The latest from VYCC
Many of the articles below come from our e-newsletter, which offers in-depth stories about Corps Member experiences, relevant updates, and opportunities to get involved with VYCC. Enjoy a closer connection to Vermont’s youth and public lands when you sign up.
We send one to two issues per month. VYCC does not share or trade email addresses.
August 8, 2017
Our Brattleboro Community Crew, led by Jerad and Sam, has been featured in the latest issue of VTDIGGER! Read more to learn about the impact the crew has had at Retreat Farm in Brattleboro, and get to know the amazing crew members who call VYCC home for the summer!
July 18, 2017
VYCC crews are reducing erosion, improving recreation access, and growing food across the state. Seven community crews are presenting on their work - please join us in August to hear Corps Members speak about their experiences, personal growth, connection to community, and collective impact!
Sheila, 2017 Corps Member on a Female Leadership Development Crew, is studying social work and aspires to do wilderness therapy. Recent alumna AmyRose Tomlinson shares how her VYCC experience helped her find wilderness therapy.
May 30, 2017
Vermont Youth Conservation Corps is pleased to announce the addition of two new members of its Board of Trustees; Anne Adler of Stowe, and Benjamin Eastman of Huntington. “I am more convinced than ever,” said Ben, “that beyond the impressive material productivity of trail and farm crews, it is the ethical aspects of the work in terms of how “personal responsibility” is also a social resource that is not only valuable but simply vital.”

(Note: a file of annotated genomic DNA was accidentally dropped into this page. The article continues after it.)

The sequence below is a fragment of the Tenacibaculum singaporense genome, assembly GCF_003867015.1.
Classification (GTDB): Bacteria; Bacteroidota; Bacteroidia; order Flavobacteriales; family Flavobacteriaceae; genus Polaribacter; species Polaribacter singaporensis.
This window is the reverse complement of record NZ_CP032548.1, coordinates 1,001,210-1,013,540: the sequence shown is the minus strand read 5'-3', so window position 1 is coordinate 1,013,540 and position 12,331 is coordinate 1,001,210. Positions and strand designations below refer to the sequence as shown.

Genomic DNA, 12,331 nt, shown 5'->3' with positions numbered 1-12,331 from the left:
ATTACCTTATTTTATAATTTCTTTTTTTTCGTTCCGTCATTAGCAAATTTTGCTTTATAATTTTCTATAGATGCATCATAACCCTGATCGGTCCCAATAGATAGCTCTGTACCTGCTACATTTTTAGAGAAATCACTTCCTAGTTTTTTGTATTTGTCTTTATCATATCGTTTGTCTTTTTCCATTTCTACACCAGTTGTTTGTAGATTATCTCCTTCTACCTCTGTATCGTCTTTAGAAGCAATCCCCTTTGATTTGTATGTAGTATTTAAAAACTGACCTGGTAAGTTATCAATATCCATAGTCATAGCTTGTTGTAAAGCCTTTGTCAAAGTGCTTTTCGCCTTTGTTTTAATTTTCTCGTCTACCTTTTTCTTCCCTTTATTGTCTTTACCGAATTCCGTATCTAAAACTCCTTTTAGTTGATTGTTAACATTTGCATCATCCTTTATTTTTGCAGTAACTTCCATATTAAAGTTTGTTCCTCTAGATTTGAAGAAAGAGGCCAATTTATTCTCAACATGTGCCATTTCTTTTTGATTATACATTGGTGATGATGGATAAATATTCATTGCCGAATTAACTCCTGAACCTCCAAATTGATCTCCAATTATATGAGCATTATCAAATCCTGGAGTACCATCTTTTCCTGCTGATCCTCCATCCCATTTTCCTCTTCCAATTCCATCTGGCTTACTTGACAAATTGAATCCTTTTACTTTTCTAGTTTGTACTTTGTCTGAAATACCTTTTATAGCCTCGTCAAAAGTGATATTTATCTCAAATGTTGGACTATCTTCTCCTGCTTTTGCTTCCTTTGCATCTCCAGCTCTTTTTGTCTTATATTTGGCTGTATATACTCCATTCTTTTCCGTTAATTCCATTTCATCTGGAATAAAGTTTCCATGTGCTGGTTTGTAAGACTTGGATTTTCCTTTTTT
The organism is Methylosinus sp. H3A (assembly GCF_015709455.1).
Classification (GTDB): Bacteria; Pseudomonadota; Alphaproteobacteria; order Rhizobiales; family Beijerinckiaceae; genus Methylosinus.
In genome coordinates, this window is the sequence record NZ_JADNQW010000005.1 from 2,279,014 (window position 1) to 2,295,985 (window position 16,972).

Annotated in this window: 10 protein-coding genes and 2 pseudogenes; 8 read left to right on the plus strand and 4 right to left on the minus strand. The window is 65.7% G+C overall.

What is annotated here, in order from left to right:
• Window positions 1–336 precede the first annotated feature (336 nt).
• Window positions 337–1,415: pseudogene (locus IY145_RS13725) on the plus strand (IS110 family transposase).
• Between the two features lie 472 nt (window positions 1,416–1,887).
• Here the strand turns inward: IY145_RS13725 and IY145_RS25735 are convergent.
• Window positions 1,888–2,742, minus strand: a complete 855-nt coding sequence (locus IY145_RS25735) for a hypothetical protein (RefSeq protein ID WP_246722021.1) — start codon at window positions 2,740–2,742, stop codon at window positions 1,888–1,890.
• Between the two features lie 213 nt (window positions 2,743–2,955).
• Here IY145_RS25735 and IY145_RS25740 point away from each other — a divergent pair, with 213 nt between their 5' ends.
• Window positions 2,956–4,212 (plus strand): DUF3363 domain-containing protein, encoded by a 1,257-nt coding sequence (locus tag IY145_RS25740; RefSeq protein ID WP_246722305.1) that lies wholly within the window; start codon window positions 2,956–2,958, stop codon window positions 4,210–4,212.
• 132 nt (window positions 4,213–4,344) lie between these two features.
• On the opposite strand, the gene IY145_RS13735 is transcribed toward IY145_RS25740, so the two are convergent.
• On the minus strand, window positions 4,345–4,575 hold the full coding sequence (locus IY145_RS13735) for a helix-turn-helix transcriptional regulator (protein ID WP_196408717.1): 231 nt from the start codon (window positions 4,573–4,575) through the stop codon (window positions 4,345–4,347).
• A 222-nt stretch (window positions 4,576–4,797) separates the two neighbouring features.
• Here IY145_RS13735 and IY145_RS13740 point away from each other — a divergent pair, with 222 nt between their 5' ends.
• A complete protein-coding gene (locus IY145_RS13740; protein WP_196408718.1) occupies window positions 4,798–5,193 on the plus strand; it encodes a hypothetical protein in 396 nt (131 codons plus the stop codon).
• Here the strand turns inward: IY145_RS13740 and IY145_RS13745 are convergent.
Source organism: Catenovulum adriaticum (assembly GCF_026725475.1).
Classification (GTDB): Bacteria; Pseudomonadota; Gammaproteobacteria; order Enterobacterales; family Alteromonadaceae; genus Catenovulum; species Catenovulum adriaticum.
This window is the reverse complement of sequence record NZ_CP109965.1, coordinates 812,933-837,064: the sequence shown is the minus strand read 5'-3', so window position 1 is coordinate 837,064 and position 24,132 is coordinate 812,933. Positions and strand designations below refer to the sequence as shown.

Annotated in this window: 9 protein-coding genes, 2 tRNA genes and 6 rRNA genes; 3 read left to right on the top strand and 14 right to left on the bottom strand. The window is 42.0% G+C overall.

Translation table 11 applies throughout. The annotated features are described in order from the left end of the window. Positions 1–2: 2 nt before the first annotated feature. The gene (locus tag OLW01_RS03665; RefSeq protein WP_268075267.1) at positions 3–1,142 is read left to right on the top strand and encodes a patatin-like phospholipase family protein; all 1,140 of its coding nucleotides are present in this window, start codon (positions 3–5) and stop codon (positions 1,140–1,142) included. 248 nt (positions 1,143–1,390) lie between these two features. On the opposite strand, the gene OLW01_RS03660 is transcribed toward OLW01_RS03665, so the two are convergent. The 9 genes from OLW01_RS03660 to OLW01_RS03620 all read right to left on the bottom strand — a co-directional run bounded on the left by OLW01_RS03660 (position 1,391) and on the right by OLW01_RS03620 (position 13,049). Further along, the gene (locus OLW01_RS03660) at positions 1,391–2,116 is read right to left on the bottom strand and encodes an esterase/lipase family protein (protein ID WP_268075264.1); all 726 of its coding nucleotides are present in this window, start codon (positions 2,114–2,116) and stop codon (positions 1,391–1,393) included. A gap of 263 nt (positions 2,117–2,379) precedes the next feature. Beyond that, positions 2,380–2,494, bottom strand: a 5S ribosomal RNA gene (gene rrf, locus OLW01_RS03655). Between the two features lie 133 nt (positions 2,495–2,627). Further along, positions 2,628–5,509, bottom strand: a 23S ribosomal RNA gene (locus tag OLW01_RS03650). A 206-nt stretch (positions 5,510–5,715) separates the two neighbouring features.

It is an honor and a privilege to be working with the J. Warren & Lois McClure Foundation to enhance our programs' workforce development outcomes.
Vermont Life Magazine’s summer 2017 issue features the work of VYCC crews on the Health Care Share. This innovative food-security project is entering its fifth season with expansion sites in Rutland and, new this year, Newport.
May 10, 2017
The Long Trail spans 273 miles along the spine of Vermont’s Green Mountains. It is the oldest long-distance hiking trail in the United States. While most hikers take 3-4 weeks to complete the trail, the current unsupported speed record is 6 days, 17 hours, 25 minutes. “Unsupported” means the athlete carries everything they use from start to finish - no supply drops.
Maddie Shropshire is a 23-year-old college graduate from Quechee. She loves Vermont and “wandering down random dirt roads.” Yet, Maddie had never spent much time in other areas of the state, even nearby Rochester. Until now.
As we gaze on 100 tiny, yellow chicks wobbling about, Nadine talks about two passions that she hopes to develop and combine: farming and music. She signed on as an AmeriCorps Member with VYCC to learn how to run a farm.